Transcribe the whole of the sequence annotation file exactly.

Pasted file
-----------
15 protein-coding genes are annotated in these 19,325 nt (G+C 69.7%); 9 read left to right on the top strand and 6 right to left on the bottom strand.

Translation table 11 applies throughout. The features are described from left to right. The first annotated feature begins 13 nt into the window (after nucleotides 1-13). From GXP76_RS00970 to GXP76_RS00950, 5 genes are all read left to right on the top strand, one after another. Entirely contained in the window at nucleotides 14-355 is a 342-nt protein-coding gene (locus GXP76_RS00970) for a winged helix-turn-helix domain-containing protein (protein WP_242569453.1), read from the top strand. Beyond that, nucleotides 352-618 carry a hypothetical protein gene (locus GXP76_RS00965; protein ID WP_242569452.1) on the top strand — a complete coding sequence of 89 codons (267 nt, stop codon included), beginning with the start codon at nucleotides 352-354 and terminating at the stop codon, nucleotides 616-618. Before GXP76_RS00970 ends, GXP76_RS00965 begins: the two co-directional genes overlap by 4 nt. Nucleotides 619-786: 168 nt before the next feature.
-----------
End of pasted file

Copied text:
15 protein-coding genes are annotated in these 19,325 nt (G+C 69.7%); 9 read left to right on the top strand and 6 right to left on the bottom strand.

Translation table 11 applies throughout. The features are described from left to right. The first annotated feature begins 13 nt into the window (after nucleotides 1-13). From GXP76_RS00970 to GXP76_RS00950, 5 genes are all read left to right on the top strand, one after another. Entirely contained in the window at nucleotides 14-355 is a 342-nt protein-coding gene (locus GXP76_RS00970) for a winged helix-turn-helix domain-containing protein (protein WP_242569453.1), read from the top strand. Beyond that, nucleotides 352-618 carry a hypothetical protein gene (locus GXP76_RS00965; protein ID WP_242569452.1) on the top strand — a complete coding sequence of 89 codons (267 nt, stop codon included), beginning with the start codon at nucleotides 352-354 and terminating at the stop codon, nucleotides 616-618. Before GXP76_RS00970 ends, GXP76_RS00965 begins: the two co-directional genes overlap by 4 nt. Nucleotides 619-786: 168 nt before the next feature.